Behavior of Human Articular Chondrocytes During In Vivo Culture in Closed, Permeable Chambers
Abstract:The exact contribution of transplanted chondrocytes for cartilage tissue repair prior expansion in monolayer culures remains undetermined. At our laboratory, we have created a new permeable chamber to study the chondrogenesis of dedifferentiated cells implanted ectopically in a closed and controlled environment. The behavior of chondrocytes has been studied in settings frequently used in clinical approaches during transplantation, namely injection of autologous chondrocyte cells in suspension (ACI), cells soaked in collagen membranes (MACI), and cells applied in a polymer gel (fibrin). As controls, we have tested the redifferentiation of chondrocytes in cell aggregates, and we have checked the proper functionality of chambers both in vitro and in vivo. After retrieval, firmed tissue-like shapes were recovered only from chambers containing cells seeded in membranes. Histomorphological, immunohistochemical, and ultrastructural analyses revealed synthesis of fibrous-like tissue, characterized by low-density collagen fibers, low collagen type II, abundant collagen type I, and low amounts of proteoglycans. Additionally, neither the collagen membranes nor the fibrin gel was reabsorbed by cells. In summary, our results show that the newly developed permeable chambers function correctly, allowing proper cell feeding and preventing cell leakage or host cell invasion. Additionally, our results suggest that, under these circumstances, chondrocytes are not able to orchestrate formation of hyaline cartilage and have little capacity to degrade artificial membranes or carrier gels such as fibrin. These are interesting observations that should be considered for understanding what role the transplanted chondrocytes play during restoration of articular cartilage after implantation.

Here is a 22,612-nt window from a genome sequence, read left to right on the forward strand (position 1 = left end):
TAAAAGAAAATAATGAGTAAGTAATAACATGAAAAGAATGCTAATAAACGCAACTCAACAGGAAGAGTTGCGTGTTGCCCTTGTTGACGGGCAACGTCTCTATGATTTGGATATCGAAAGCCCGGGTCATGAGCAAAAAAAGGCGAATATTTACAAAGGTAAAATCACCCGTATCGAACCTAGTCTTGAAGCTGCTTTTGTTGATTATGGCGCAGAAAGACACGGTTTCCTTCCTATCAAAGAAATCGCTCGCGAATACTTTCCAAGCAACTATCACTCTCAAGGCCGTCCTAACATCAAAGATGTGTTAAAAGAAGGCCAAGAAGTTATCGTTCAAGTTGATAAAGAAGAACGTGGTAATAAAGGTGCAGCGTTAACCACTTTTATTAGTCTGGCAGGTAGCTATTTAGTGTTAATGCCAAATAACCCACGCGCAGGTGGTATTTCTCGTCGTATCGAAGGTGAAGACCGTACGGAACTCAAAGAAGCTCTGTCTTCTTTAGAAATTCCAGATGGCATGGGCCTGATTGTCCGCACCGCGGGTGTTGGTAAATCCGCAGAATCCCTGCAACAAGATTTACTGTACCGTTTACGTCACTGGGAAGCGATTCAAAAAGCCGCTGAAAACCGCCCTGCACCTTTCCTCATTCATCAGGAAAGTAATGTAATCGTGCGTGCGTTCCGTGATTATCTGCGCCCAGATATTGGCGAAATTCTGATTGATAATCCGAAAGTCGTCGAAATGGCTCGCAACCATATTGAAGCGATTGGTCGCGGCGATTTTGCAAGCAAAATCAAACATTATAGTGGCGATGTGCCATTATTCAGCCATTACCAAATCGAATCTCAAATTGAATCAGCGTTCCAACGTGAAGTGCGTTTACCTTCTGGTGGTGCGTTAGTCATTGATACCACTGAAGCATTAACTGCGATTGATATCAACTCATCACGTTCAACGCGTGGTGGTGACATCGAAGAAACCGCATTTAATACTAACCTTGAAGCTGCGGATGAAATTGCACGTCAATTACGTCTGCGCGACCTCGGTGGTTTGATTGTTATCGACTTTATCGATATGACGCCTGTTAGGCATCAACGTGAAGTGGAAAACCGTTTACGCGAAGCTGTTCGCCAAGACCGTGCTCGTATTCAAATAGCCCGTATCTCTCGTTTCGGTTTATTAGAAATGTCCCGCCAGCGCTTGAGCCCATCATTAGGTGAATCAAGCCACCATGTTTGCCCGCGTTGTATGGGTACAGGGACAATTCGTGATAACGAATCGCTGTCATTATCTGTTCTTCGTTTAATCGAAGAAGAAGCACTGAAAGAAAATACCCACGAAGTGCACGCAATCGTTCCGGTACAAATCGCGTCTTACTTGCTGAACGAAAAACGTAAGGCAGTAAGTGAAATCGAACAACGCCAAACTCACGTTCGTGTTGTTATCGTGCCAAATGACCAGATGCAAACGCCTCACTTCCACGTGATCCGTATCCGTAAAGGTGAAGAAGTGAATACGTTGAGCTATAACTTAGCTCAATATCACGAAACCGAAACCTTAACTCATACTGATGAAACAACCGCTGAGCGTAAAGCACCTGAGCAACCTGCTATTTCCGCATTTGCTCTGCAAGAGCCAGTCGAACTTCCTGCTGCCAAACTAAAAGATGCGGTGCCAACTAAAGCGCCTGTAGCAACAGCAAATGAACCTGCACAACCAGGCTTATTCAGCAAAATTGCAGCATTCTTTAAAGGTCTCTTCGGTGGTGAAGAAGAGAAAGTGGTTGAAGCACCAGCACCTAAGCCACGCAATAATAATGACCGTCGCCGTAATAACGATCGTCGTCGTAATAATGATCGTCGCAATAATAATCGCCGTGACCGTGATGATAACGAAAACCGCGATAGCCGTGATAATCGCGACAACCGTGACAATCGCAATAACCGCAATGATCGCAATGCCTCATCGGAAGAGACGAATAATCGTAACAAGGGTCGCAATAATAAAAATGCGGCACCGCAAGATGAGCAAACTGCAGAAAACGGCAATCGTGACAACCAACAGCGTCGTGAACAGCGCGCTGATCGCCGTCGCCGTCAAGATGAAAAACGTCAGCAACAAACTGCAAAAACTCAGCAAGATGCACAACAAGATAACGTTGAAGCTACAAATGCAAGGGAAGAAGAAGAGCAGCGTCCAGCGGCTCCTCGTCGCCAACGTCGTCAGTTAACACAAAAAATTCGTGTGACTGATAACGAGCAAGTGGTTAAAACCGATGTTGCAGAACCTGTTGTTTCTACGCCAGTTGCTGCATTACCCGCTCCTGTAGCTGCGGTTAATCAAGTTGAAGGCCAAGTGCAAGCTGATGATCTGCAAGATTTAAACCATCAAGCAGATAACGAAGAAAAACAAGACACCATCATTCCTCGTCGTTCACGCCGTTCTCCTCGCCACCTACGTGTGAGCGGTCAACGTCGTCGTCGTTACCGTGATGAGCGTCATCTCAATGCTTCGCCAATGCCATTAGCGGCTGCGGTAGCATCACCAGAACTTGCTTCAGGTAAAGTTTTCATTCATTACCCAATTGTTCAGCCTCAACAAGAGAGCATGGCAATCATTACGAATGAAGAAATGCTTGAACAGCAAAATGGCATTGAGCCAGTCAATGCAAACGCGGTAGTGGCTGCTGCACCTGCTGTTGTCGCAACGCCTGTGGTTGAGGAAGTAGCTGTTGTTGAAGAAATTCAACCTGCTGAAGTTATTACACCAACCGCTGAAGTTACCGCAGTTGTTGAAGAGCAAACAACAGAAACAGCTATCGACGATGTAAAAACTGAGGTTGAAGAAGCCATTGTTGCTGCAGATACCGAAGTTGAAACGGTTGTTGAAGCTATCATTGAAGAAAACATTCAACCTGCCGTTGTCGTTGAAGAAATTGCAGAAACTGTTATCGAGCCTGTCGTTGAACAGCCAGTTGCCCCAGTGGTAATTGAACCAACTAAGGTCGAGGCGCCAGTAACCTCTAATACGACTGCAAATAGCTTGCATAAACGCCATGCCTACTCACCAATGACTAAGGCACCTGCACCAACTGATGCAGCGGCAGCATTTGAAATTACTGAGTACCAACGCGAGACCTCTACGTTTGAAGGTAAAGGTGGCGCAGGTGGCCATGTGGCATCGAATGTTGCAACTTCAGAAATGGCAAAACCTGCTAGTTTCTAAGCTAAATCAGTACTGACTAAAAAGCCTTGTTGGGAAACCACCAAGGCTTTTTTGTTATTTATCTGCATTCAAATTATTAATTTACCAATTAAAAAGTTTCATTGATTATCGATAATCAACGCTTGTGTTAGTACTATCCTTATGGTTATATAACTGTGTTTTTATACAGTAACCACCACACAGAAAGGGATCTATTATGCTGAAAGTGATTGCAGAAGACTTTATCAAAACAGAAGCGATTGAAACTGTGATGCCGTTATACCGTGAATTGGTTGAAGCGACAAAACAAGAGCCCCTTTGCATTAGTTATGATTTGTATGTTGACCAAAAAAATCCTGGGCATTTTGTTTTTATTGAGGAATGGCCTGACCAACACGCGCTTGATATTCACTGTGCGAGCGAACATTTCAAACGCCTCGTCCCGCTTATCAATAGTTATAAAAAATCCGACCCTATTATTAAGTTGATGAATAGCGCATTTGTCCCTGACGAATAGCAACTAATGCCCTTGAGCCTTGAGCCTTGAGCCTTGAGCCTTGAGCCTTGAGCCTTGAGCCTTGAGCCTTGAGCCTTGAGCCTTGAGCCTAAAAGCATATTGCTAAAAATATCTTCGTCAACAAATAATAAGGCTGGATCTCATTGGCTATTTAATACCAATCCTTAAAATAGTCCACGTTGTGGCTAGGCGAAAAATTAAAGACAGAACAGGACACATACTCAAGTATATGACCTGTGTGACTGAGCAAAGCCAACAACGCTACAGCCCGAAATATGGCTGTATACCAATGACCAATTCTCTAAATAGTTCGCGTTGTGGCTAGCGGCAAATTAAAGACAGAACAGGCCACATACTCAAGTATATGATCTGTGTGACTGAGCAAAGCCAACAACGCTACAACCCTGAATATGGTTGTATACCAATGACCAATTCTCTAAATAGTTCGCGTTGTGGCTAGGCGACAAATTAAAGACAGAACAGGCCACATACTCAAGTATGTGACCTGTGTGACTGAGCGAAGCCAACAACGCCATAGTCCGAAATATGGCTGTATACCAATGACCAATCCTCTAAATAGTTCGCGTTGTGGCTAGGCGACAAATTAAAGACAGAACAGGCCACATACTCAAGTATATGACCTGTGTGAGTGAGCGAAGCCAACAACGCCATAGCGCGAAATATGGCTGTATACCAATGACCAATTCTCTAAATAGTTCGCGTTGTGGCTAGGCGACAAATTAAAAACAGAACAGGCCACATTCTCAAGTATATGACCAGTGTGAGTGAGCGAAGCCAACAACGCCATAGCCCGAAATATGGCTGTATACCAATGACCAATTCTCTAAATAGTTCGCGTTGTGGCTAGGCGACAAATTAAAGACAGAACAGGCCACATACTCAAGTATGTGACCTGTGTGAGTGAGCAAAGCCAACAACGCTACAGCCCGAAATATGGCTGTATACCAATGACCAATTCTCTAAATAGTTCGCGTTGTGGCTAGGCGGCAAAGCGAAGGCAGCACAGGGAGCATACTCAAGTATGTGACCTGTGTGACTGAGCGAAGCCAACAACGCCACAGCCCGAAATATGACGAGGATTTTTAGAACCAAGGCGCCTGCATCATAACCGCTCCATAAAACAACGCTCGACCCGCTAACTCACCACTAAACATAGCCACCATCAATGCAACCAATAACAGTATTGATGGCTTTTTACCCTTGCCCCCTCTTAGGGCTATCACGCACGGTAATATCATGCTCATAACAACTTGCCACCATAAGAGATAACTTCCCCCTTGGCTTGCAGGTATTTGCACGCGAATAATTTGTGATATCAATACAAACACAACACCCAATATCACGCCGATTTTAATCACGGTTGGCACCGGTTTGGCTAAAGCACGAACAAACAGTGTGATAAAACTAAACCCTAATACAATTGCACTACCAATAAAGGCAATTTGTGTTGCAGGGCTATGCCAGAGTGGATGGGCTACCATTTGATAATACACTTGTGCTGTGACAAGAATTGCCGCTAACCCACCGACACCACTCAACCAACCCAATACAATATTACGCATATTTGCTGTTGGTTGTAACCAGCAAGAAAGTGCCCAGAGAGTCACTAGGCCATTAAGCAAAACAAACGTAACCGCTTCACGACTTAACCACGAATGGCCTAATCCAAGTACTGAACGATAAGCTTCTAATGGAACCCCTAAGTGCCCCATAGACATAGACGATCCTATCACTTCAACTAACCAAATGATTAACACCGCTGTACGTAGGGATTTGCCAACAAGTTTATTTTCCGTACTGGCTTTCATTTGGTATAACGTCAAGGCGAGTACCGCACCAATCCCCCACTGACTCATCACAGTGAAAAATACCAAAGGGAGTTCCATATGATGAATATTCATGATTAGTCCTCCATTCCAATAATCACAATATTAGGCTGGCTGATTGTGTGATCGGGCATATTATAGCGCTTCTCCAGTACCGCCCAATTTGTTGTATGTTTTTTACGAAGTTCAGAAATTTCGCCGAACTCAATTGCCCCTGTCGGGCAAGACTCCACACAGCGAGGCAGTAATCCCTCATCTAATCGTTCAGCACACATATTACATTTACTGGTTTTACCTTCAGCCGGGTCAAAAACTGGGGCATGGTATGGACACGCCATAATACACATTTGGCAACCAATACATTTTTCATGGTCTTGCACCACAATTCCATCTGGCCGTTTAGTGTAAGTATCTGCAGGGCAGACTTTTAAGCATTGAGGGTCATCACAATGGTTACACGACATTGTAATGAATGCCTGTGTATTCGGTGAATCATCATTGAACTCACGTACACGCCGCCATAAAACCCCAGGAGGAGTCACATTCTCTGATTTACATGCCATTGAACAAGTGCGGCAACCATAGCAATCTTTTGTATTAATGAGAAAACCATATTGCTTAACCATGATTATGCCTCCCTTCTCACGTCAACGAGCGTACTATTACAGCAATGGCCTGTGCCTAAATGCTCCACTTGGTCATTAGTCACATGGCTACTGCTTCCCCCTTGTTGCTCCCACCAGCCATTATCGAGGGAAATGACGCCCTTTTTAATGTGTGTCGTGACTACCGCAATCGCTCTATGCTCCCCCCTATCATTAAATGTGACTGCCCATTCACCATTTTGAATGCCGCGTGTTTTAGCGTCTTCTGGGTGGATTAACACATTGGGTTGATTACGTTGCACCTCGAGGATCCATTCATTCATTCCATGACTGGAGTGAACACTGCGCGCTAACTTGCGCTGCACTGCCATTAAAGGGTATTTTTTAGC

Document Type: Research Article
Publication date: February 1, 2012
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